Thursday, October 16, 2008

The Final Presidential Debate: Josephine the Plumber

Above: McCain flaunts his fleshy wattle during the runway portion of the debate.

Above: Obama presents his wedding ring as evidence that he is a family man, yet not an Arab.

Last night’s debate was clearly dominated by the eloquent John McCain, who wooed voters with evocative word paintings like, “breash of freth air,” when referring to his running mate, Sarah Palin. McCain also treated the debate as a platform for a public reading of his latest short story, the allegory of “Joe the Plumber,” soon to be released by Plabnox Cures Publications in The Collected Short Stories of John McCain, Vol. I:2006-2008. The collection includes lesser-known tales such as “Josephine the Plumber” and “My Wife is a Trollop and a Cunt.”

McCain, in top form, was not light on content, either, as he hammered home one of the main points of the debate—namely, that women, a notoriously untrustworthy and tricky fragment of the constituency, shouldn’t be left to make decisions on their own. Both candidates supported this idea; Obama emphasized that women should remain firmly ensconced within paternal, symbolic law and mustn’t decide to have an abortion without consulting beforehand with a bevy of men, including families, doctors, and religious advisors*. However, the two candidates differ on the finer points of the women issue. McCain’s two-point plan for women is broader in scope than Obama’s, and includes overturning Roe v. Wade and then adopting hordes of unwanted newborns. When the topic of partial-birth abortion** arose, Obama, an Arab but not a family man, crumbled by confessing his support of a provision for the mother’s health. Many Americans are concerned with the definition of “health” as it pertains to women and worry that voters don’t have a voice in each woman’s decision to have an abortion, obtain contraceptives, get treatment for cancer, or refill prescriptions. A grimacing McCain spoke for the everyman when he rolled his eyes and squeamishly deplored the extension of “ ‘women’s health’ to mean just about anything.” Neither candidate mentioned that abortion is many times safer than pregnancy, which was probably wise since it is rumored that a few women in isolated households were allowed to watch the debates, under the watchful guidance of their fathers and husbands.

Each candidate managed to weave the coveted Reagan allusion into the American quilt of the debate. Reagan, a former U.S. president adored for his state-sponsored anti-communist terrorism and dismissal of the AIDS crisis, has been extolled by McCain in the past for his virtuous economic doctrine whose goal was to inseminate the entire globe, without consent, with free-trade capitalism. Last night, McCain slyly hinted at Reagan with mention of Nancy Reagan’s hospital stay, while Obama bragged about his own association with Reagan in concert with William Ayers.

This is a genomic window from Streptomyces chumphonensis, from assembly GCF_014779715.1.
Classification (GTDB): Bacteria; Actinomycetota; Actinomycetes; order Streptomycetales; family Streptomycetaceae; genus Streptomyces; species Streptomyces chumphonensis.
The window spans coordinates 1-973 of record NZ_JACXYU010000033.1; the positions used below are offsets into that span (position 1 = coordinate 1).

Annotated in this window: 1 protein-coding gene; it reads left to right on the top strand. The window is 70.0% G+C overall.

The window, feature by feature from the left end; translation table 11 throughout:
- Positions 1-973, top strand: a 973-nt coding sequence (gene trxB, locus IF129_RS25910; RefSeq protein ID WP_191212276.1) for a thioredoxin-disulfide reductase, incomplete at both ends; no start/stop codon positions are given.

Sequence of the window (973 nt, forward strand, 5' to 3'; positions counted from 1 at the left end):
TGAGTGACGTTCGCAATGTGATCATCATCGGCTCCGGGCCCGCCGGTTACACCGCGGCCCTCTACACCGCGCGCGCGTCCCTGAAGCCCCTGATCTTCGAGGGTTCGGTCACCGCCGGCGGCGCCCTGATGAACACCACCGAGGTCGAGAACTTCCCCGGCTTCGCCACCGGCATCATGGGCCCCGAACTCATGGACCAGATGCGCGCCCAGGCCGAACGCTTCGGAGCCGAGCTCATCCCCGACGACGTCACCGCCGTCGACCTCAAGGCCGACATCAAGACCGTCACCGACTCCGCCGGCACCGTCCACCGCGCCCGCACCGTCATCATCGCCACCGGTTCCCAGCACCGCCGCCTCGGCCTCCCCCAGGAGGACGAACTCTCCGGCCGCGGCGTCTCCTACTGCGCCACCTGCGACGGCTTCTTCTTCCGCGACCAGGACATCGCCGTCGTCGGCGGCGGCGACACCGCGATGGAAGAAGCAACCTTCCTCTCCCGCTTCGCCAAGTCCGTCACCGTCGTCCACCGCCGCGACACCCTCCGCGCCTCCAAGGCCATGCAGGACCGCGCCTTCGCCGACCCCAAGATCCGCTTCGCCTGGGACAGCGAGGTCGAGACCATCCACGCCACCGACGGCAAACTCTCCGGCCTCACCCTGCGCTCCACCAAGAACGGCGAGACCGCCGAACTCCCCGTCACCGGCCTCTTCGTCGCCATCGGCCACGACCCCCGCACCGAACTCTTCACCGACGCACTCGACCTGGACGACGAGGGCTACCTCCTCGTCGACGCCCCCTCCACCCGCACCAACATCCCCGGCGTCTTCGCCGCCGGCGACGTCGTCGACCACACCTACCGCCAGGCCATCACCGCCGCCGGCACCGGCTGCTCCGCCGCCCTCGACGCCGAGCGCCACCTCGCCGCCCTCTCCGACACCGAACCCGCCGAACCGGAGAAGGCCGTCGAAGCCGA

Ayers, the "centerpiece" or entrĂ©e of McCain's campaign, came up during a heated portion of the debate in which it was settled that, while McCain shall not be held accountable for remarks directed at Obama like “Terrorist!” and “Kill him!” made by “fringe” attendees at his rallies, Obama shall be held accountable for clever remarks about McCain made by any and all congressmen who exist outside the purview of Obama’s campaign. This segment of the debate further established that, since McCain is a presidential candidate, he shall be allowed to make libelous television ads that apply the misnomer of “Terrorist” to Ayers, so long as they advance his rise to presidency. Neither candidate chose to argue that, hypothetically, if a person has been convicted of a crime (e.g., domestic terrorism, as Bill Ayers has not), paid punitively, reformed, and went on to contribute positively to society, this evolution would be a testament to the efficacy of our justice and penal system. However, such a tactic would have spelled campaign suicide by implying that criminals can reform.

On the subject of oil, the adversaries murmured that Canadian oil is categorically purer and superior to that of Venezuela and the Middle East. Both concurred that it would be preposterous to accept oil from any Middle Eastern country or Venezuela, but not from Canada. The difference between Canada and the aforementioned inferior countries is that Canada and the U.S. have shared values. The candidates and, by extension, the American people, value that most Canadians are white and speak English.

Auspiciously, when grilled by the moderator as to how each would cut spending, neither Obama nor McCain mentioned the war in Iraq. The Plabnox Cures crystal balls forecast that this bodes well for the prospect of future wars—a blitzkrieg in Afghanistan again, followed by a trio of pillaging in Iran, Pakistan, and North Korea—so long as the bloodshed budget remains robust and the government pledges to cut frivolities like Healthcare, Social Security, Education, Public Works, and the Arts.

*Although for centuries abortion was a private matter between only a woman and her physician, the explosion of mass media in the twentieth century has revealed abortion and women’s health to be ripe and entertaining topics of discussion.

**While the AMA does not recognize “partial-birth abortion” as a medical term, this mystical phrase has proven effective in political discourse due to its flowery descriptive properties.

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